His new book should be of some interest, and does not disappoint. I have read only a few chapters as yet, and there is no doubt that the book is required reading: it raises fundamental issues in economics, economic methodology, philosophy of science, social sciences and epistemology.
Its fundamental subjects are: are conventional views on microfoundations justified, and what is the Post Keynesian approach to microfoundations?
King sees four basic viewpoints amongst Post Keynesians on microfoundations:
(1) explicit supporters of microfoundations who think Post Keynesian microfoundations are superior to neoclassical ones (e.g., Paul Davidson, Malcolm Sawyer, Erich Streissler), usually a system of Marshall-Keynes microfoundations or, alternatively, Kaleckian microfoundations;One of the most important insights King makes is this: the idea of reducing macroeconomics to neoclassical microeconomics is an instance of the strong reductionist fallacy.
(2) explicit critics of microfoundations (Joan Robinson);
(3) those who are confused, inconsistent or unclear (e.g., Geoff Harcourt, Sidney Weintraub, John Cornwall, Victoria Chick, and Jesper Jespersen);
(4) those who just ignore the whole issue. (King 2012: 149–150).
Strong reductionism has already failed, not only in biology, but also (more importantly) in the social sciences (King 2012: 226). There are fundamental emergent properties in macroeconomic systems that make their reduction to microeconomics impossible (King 2012: 226).
For example, a lower-order set of parts in a biological system may interact in ways that cannot be inferred by reductionist analysis (King 2012: 51). The principle of “downward causation” consists in the manner by which a “whole” (a system broadly defined) may affect, constrain or influence its parts.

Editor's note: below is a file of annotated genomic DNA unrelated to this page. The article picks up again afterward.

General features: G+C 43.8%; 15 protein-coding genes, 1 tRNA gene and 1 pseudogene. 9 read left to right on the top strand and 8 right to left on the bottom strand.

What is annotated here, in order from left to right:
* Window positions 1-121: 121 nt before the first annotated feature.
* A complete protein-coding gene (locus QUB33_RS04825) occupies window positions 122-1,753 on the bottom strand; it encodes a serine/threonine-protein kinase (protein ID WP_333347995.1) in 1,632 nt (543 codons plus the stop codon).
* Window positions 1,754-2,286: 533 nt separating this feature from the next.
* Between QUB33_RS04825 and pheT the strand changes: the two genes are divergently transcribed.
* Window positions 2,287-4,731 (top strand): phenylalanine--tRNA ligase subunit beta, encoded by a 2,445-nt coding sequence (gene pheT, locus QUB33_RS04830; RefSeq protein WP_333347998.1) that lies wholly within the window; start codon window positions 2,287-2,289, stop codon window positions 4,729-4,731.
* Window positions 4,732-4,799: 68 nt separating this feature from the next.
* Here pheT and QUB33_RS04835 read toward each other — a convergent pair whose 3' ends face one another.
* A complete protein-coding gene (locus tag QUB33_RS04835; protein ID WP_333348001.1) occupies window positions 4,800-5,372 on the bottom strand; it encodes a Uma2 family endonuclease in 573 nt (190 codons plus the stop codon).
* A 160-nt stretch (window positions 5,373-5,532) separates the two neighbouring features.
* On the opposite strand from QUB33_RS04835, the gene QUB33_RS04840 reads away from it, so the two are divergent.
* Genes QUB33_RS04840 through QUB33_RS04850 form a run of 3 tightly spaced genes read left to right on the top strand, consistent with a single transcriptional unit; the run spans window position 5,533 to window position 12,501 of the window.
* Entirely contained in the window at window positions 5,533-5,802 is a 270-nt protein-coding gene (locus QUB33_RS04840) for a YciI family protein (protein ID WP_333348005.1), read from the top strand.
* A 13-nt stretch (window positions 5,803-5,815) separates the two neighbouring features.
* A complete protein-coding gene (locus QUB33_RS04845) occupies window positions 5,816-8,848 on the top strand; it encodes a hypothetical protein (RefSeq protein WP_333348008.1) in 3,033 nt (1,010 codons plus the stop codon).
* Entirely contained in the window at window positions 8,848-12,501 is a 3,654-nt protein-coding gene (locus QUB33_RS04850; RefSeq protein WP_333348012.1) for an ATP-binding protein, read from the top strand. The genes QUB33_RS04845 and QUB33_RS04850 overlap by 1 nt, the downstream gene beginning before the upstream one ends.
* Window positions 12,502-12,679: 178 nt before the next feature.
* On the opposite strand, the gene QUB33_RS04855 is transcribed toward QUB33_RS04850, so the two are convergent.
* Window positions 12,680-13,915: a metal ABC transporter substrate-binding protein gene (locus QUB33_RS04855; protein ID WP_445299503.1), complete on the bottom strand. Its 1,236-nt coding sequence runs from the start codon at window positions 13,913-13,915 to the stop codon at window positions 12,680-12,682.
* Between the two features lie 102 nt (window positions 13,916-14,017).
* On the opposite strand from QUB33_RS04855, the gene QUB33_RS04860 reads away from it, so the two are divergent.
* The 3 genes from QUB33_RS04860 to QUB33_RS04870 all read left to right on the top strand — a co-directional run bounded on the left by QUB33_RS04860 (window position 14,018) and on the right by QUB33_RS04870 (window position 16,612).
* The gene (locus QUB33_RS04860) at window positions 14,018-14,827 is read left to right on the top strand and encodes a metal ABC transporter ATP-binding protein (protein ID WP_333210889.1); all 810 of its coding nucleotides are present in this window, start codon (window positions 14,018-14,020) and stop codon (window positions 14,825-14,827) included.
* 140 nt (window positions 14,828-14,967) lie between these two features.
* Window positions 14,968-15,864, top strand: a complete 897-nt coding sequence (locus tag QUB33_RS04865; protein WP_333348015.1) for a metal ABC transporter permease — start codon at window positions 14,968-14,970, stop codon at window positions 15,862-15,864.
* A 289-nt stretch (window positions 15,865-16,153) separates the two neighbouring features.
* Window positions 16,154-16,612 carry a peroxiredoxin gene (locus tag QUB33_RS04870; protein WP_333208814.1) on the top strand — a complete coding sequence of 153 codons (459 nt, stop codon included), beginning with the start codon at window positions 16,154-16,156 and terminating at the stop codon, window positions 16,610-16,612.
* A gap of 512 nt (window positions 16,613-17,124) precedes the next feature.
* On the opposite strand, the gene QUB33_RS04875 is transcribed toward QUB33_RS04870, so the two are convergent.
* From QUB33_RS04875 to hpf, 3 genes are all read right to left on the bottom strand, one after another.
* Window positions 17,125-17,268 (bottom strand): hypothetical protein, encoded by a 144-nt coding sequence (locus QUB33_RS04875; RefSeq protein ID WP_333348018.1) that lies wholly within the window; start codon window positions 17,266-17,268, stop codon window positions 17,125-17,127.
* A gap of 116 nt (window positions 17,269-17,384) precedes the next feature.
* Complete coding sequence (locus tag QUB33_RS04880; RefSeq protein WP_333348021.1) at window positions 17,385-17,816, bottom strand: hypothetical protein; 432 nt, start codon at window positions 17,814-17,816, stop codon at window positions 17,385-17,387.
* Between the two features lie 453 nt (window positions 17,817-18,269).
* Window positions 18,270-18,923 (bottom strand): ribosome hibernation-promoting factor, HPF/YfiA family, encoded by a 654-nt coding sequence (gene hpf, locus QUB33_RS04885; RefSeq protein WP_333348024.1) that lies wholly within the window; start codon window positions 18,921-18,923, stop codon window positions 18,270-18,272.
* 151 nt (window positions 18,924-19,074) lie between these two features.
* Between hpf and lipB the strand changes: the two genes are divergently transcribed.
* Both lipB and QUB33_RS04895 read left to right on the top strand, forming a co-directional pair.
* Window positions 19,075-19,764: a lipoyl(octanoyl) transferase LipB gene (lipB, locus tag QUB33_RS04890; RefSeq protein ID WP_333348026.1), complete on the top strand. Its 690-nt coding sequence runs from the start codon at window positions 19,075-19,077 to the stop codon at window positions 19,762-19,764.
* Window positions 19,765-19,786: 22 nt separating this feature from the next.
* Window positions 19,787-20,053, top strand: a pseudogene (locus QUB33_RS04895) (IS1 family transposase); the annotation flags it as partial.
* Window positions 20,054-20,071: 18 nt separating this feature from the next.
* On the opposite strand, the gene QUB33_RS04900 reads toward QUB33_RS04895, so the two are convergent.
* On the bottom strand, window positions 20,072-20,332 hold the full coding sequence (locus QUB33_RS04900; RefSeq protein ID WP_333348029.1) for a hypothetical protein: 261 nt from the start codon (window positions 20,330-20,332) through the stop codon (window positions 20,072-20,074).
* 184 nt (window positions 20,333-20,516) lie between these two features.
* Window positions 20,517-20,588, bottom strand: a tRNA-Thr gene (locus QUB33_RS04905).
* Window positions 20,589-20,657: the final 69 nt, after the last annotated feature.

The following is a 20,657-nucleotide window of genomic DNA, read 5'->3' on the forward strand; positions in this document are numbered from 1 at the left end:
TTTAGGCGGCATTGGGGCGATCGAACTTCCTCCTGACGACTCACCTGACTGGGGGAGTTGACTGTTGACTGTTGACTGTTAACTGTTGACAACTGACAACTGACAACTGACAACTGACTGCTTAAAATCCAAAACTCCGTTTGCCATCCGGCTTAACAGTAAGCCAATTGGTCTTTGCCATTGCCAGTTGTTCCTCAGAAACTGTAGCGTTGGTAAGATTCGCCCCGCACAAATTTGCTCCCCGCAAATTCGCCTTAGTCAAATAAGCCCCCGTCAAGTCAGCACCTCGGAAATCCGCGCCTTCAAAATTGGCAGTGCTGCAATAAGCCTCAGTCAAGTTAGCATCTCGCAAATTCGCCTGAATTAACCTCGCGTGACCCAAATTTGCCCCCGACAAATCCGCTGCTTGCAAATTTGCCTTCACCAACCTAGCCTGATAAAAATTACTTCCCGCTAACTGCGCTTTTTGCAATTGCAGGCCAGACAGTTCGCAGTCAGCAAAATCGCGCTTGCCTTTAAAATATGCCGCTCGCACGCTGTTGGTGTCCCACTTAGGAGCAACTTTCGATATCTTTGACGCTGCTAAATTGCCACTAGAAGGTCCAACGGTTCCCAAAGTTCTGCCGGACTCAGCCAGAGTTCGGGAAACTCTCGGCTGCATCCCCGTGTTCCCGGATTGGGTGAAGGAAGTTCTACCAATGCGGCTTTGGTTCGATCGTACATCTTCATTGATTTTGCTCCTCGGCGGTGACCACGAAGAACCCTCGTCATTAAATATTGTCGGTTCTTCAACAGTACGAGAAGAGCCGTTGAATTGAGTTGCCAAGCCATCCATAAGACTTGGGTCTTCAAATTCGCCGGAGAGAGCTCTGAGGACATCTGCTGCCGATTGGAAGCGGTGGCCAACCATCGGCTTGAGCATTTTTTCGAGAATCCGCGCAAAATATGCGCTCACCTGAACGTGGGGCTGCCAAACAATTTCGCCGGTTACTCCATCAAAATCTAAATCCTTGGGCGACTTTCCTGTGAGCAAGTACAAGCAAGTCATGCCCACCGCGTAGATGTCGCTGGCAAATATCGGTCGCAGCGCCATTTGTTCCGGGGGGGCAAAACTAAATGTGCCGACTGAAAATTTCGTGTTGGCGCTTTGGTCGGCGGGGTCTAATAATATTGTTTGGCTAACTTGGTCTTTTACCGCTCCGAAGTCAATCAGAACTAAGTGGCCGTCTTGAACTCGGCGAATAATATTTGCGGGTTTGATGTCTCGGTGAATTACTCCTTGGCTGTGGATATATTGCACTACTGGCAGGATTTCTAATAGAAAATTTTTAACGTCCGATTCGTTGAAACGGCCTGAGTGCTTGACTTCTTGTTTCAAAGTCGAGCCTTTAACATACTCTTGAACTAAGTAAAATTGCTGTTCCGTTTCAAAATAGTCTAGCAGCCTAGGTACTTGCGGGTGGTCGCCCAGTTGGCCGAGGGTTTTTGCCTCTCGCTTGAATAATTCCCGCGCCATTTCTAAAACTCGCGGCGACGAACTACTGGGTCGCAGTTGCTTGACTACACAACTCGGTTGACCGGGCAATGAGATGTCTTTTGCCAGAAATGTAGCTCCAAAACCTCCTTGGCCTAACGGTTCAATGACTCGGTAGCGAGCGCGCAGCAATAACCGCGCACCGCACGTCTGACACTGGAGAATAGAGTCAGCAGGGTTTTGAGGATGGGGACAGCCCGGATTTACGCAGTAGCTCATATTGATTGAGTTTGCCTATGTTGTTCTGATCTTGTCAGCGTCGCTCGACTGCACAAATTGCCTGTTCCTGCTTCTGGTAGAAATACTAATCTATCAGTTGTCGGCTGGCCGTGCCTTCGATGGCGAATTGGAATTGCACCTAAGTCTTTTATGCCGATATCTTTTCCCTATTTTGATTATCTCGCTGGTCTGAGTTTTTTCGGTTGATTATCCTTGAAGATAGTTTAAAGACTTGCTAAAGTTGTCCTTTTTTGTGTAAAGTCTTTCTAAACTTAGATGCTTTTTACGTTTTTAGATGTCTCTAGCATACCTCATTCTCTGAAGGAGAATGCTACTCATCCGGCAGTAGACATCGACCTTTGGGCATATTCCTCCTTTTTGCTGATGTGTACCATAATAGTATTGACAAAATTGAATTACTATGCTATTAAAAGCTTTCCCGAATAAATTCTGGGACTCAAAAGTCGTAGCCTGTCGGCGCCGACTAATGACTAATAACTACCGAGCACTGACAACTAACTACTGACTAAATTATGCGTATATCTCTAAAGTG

In economics, we see macroeconomic phenomena that are irreducibly social in nature.
Nor does the strong version of methodological individualism work (King 2012: 60; see also Hodgson 2007). For interactions between individuals may cause “emergent properties” or (that is to say) novel properties not displayed by, or deducible from, the individuals in isolation.
The idea that the economy is more than the sum of its parts can be traced back to (interestingly enough) the 19th century advocate of infant industry protectionism Friedrich List (King 2012: 66).
As an aside, King points out that Richard Dawkins’s “genetic determinism can very easily degenerate into the worst type of Social Darwinism.” A whole section in King provides criticisms of Dawkins’s (alleged) genetic determinism (King 2012: 48ff.), but I think it might be unfair to Dawkins himself for reasons explained by Steven Pinker (2003: 112–114).
King gives two reasons for the continuing attraction of the neoclassical microfoundations delusion: physics envy and politics in the age of neoliberalism (King 2012: 229). Reductionist ontological thinking in economics is nothing less than the attempt to reduce macroeconomics to the aggregate of micro behaviour, and the assumption of individual rationality implies a socially rational outcome (King 2012: 229, quoting Denis 2009: 14). In other words, this method produces the delusion that laissez faire results in the best economic outcomes.
Finally, I just want to note how Steve Keen has argued in much the same terms as King in also pointing out how (1) macroeconomic processes are emergent properties not necessarily reducible to microeconomics, and (2) how neoclassical economics commits the fallacy of strong reductionism: although reductionism does work to a great extent, it also has fundamental limitations.
One can hear Keen talk of these issues in the video below at 15.24 onwards. See also Keen 2011: 205–209.
Hodgson, G. M. 2007. “Meanings of Methodological Individualism,” Journal of Economic Methodology 14.2: 57–68.
Keen, S. 2011. Debunking Economics: The Naked Emperor of the Social Sciences (rev edn.). Zed Books, New York and London.
King, J. E. 2012. The Microfoundations Delusion: Metaphor and Dogma in the History of Macroeconomics. Edward Elgar, Cheltenham.
Pinker, Steven 2003. The Blank Slate: The Modern Denial of Human Nature. Penguin Books, London.